Keeping Your Job Search Momentum Going

Keeping Your Job Search Momentum Going

I have spent quite a bit of time in the cycling and recruiting worlds. During my rides, I have had many opportunities to compare cycling to searching for a job.

There is more in common than you might think. One big similarity centers around a simple concept called momentum.

Momentum is what helps cyclists tackle rolling hills.

In a job search, you have similar obstacles and need to use the same approach.

When coming down a hill and gaining momentum before a climb up the next hill, good cyclists keep pedaling hard and do not coast down the hill. This is how we keep the momentum building to roll right up the next hill as it gets harder to turn the cranks.

Job searches have their own ups and downs. Just when you think you have got the job after acing the interview, you come to find out you came in second place. At these harsh moments in the process, it is easy to stop pedaling or coast along. But it is at these same moments, where keeping momentum is essential. So what does this entail?

Ask Yourself: What Is Working

Cyclists keep going strong during a ride by assessing many aspects along the way. Am I eating and drinking enough? Am I pacing myself and using the right amount of effort? How will I attack the next leg of the trip? If making good decisions along the way, the cyclist will have the right level of energy when hard climbs come along.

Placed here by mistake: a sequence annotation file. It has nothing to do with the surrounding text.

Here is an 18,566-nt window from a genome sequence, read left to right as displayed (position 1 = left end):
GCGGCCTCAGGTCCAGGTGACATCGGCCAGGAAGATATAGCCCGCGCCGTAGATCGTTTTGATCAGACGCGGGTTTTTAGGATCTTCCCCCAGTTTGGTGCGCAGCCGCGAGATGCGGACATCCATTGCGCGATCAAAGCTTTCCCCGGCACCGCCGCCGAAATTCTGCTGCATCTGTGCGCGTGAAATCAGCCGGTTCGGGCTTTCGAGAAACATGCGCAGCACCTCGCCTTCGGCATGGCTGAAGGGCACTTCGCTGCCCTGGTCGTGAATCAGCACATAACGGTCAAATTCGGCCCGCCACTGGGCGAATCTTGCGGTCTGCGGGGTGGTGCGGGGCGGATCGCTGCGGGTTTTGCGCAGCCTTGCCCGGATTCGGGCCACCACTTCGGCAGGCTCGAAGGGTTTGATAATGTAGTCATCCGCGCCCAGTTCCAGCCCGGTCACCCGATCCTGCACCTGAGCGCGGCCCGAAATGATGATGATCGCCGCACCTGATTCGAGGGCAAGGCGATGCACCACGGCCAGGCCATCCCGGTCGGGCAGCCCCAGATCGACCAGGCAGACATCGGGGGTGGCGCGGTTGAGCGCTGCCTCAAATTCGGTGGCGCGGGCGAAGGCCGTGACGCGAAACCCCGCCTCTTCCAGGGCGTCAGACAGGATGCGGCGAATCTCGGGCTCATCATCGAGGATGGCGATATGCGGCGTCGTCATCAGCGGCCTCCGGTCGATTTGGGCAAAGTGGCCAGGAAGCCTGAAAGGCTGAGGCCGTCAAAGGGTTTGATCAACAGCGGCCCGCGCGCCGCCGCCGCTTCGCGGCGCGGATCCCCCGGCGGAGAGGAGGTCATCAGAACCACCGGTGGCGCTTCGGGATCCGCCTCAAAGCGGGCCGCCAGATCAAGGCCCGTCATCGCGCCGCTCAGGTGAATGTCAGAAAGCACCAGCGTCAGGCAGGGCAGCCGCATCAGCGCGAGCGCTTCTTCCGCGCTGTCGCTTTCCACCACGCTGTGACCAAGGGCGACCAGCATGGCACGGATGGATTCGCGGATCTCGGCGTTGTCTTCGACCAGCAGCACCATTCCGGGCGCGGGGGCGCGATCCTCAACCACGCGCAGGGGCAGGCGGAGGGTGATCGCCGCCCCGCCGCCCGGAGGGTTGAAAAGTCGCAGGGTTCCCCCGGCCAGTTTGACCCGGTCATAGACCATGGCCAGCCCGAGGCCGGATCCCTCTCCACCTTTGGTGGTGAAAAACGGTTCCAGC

When searching for a job, the same kind of critical thinking is required. Ask yourself, what aspects of my job search are getting me to interviews or meetings with managers. You might need to be doing these activities more than the rest. You may need to leverage the activities that work best for your industry. For example, networking is always good advice. However, have you asked yourself if you are networking with the right people or approaching them they way they are accustomed or most comfortable?

Similarly, working with recruiters can have ups and downs, too. Typically, this will be beneficial to your search if you seek out recruiters who hire often within your industry. Be sure to check their web site’s listing of open jobs to get an understanding of what type of clients and jobs they work on.

Ask Yourself: What Is Not Working

Keeping or gaining momentum depends not just on evaluating what is working for you, but also what is not. Like cycling, you only have so much energy to give to the effort. You need to stop doing the wasteful activities. Take a look back at what got you this far and ask what is not producing leads, connections, or interviews. For example, as helpful as Social Media can be to your search, spending all your time on the Internet is not wise. Balancing your time takes discipline, but is required.

If you’ve been in the search for a while, have you honestly assessed the effectiveness of your resume or interviewing skills? It might be time to bring in a coach for professional help. Many cyclists do the same, even after years of riding.